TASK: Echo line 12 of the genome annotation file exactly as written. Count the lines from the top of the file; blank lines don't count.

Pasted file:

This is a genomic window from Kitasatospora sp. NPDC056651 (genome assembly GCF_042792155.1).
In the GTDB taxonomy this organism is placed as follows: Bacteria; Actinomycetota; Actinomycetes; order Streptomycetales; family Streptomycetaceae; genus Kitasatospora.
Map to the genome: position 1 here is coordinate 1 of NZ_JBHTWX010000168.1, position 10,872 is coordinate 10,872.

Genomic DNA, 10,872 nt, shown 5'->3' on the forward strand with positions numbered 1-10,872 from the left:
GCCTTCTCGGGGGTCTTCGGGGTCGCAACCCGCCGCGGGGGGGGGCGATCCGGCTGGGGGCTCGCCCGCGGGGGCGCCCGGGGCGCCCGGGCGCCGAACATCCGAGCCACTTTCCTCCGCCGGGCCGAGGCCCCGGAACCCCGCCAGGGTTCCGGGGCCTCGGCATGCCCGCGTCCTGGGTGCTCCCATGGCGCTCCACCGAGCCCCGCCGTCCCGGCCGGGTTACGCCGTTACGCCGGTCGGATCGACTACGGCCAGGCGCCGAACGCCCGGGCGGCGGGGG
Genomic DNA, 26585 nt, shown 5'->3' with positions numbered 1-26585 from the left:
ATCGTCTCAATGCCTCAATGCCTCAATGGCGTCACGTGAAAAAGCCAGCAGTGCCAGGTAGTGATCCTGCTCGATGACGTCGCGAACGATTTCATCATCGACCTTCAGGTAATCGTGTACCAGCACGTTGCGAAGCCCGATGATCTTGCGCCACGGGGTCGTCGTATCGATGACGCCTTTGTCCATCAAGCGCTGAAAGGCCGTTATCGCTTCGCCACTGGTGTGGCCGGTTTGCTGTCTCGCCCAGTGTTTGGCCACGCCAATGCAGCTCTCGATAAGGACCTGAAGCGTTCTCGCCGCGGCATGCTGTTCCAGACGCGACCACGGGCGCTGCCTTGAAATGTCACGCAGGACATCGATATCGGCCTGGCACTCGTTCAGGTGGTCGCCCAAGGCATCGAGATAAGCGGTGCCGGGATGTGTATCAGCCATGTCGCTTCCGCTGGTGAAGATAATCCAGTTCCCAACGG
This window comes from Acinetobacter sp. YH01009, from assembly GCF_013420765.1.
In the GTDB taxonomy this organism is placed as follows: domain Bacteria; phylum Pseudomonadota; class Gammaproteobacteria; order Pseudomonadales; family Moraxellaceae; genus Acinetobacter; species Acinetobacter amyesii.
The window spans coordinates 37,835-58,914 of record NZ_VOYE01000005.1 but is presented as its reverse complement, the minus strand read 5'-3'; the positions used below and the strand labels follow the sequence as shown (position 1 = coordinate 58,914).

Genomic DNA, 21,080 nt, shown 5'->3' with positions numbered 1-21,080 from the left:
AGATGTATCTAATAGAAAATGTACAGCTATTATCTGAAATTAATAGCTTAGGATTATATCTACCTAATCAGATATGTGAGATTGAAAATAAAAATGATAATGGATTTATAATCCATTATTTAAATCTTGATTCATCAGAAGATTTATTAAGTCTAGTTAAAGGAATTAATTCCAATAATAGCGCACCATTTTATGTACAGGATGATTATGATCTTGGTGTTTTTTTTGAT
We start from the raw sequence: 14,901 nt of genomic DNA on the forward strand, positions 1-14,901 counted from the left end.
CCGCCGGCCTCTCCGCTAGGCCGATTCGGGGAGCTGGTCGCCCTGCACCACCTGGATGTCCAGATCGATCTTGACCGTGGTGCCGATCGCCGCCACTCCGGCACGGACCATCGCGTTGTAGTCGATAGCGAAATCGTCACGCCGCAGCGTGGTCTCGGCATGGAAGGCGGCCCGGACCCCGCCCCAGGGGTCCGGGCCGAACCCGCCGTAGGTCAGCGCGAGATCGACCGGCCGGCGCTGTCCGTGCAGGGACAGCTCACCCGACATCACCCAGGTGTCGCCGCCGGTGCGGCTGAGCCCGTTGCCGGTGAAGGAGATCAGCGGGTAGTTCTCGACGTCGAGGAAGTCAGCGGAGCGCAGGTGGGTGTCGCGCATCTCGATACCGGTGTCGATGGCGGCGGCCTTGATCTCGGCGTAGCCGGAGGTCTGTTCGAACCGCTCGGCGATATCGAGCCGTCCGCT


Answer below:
AGATGTATCTAATAGAAAATGTACAGCTATTATCTGAAATTAATAGCTTAGGATTATATCTACCTAATCAGATATGTGAGATTGAAAATAAAAATGATAATGGATTTATAATCCATTATTTAAATCTTGATTCATCAGAAGATTTATTAAGTCTAGTTAAAGGAATTAATTCCAATAATAGCGCACCATTTTATGTACAGGATGATTATGATCTTGGTGTTTTTTTTGAT